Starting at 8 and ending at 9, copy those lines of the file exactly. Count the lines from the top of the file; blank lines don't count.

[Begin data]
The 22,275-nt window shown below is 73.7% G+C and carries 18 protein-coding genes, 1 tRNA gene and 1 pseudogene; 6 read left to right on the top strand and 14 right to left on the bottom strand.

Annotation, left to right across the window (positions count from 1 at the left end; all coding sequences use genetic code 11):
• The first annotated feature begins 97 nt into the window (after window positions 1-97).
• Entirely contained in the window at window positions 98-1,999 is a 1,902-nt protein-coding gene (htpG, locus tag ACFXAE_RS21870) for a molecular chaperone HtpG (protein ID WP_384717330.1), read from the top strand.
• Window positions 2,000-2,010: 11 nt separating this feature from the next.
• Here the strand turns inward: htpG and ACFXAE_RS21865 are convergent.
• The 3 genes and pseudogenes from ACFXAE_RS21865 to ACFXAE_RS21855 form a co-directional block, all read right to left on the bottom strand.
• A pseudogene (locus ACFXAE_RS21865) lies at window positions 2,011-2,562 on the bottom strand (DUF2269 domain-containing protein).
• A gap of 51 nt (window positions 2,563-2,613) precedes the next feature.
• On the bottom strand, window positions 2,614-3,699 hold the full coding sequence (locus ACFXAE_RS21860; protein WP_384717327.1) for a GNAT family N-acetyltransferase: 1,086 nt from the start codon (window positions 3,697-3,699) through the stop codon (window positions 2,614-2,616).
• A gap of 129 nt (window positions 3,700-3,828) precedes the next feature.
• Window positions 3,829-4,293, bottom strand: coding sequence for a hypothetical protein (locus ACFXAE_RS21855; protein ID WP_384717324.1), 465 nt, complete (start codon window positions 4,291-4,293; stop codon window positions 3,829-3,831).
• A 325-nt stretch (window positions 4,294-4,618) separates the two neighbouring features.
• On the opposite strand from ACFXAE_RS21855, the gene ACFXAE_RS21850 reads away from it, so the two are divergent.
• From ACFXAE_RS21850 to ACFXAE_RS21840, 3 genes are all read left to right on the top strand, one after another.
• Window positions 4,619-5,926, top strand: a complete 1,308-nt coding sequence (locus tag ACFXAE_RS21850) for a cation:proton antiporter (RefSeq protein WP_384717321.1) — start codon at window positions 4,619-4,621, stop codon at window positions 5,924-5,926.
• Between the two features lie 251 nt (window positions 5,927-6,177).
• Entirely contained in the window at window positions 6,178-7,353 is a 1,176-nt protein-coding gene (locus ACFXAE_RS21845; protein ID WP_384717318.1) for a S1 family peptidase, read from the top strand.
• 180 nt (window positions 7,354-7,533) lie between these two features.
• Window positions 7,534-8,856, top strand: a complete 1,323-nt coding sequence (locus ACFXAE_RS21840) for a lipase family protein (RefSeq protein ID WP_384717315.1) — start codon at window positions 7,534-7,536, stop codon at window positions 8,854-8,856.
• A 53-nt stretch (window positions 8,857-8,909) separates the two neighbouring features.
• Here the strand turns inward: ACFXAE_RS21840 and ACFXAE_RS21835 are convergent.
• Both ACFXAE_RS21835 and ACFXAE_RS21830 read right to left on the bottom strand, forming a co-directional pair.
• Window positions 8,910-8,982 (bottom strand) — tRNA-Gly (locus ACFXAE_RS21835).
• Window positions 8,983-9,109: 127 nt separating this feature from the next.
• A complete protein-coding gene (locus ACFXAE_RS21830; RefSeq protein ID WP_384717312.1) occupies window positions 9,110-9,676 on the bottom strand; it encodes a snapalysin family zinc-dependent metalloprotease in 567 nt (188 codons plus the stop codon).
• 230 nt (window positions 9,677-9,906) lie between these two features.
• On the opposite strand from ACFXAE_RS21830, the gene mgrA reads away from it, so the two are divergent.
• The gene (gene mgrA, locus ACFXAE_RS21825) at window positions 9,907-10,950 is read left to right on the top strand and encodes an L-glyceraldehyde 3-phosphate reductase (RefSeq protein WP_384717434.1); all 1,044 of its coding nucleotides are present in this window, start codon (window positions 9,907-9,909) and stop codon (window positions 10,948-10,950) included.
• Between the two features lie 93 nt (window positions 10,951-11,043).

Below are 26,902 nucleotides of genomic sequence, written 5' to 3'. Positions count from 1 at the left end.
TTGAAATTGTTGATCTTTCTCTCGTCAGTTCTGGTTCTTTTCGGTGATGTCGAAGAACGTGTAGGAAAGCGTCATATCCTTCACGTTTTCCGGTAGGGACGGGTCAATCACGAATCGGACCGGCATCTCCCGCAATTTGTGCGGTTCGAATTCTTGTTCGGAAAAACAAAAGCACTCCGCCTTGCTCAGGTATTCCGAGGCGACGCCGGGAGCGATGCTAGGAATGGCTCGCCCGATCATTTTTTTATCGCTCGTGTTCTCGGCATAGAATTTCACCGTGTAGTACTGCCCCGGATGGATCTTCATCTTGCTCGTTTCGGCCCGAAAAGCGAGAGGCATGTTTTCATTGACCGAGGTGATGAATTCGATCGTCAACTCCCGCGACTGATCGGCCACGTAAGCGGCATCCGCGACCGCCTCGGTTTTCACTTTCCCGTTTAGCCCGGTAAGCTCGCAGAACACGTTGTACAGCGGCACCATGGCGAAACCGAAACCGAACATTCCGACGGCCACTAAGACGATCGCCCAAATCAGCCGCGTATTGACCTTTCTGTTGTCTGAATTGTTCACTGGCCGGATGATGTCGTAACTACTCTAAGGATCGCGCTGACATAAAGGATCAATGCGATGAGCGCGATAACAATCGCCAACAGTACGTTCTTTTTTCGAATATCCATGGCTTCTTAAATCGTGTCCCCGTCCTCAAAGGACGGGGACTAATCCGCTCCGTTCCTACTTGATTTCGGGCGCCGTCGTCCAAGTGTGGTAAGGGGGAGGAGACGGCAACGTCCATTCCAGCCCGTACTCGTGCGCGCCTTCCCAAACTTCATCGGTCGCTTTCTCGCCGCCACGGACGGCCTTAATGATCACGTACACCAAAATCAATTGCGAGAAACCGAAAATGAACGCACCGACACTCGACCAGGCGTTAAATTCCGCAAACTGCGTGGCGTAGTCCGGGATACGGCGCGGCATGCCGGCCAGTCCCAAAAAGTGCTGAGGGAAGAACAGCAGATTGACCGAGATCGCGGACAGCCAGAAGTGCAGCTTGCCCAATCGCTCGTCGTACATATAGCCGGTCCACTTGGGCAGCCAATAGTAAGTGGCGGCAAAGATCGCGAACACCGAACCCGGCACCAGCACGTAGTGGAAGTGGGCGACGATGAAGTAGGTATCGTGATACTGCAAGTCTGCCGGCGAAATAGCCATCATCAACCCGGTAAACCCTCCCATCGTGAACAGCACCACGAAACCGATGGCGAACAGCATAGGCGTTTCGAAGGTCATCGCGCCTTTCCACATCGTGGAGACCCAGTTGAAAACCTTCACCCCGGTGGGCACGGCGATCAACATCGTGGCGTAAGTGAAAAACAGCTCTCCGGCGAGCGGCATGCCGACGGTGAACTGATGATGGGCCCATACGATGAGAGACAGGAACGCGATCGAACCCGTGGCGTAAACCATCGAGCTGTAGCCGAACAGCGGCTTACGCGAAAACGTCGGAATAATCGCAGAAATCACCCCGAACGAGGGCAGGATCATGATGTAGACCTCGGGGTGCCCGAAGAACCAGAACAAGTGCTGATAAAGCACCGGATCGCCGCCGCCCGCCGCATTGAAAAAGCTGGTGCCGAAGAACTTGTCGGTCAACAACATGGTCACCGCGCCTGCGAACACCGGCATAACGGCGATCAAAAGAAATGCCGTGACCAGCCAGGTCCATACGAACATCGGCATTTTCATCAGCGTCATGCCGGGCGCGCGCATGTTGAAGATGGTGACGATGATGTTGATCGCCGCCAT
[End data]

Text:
• A pseudogene (locus ACFXAE_RS21865) lies at window positions 2,011-2,562 on the bottom strand (DUF2269 domain-containing protein).
• A gap of 51 nt (window positions 2,563-2,613) precedes the next feature.